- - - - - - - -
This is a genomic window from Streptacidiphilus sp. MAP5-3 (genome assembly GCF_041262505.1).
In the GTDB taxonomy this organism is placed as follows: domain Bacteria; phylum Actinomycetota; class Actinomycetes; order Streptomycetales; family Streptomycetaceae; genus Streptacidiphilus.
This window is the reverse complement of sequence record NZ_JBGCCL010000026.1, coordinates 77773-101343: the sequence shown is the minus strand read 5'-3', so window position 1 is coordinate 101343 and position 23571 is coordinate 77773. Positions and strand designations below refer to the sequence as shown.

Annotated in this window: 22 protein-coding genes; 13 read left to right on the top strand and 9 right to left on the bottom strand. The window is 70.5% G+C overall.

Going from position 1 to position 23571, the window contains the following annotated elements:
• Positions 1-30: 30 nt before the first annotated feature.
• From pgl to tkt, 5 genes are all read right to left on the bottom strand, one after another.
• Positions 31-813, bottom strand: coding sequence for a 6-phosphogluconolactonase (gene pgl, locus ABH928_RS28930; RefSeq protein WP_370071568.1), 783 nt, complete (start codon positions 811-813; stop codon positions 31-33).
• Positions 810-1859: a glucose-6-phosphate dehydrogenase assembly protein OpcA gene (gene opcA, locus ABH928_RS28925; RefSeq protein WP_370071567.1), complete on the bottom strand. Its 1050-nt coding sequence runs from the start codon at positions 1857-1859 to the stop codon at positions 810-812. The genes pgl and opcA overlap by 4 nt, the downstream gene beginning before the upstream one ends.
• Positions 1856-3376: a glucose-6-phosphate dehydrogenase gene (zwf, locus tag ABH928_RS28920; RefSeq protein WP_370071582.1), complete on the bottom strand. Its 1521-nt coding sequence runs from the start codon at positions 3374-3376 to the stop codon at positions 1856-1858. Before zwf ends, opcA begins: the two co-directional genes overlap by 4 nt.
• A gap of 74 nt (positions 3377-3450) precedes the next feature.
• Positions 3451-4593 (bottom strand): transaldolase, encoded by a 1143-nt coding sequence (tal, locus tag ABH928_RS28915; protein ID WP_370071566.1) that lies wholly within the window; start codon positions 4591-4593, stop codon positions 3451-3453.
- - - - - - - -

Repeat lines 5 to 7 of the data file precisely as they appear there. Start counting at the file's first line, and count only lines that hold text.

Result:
Going from position 1 to position 23571, the window contains the following annotated elements:
• Positions 1-30: 30 nt before the first annotated feature.
• From pgl to tkt, 5 genes are all read right to left on the bottom strand, one after another.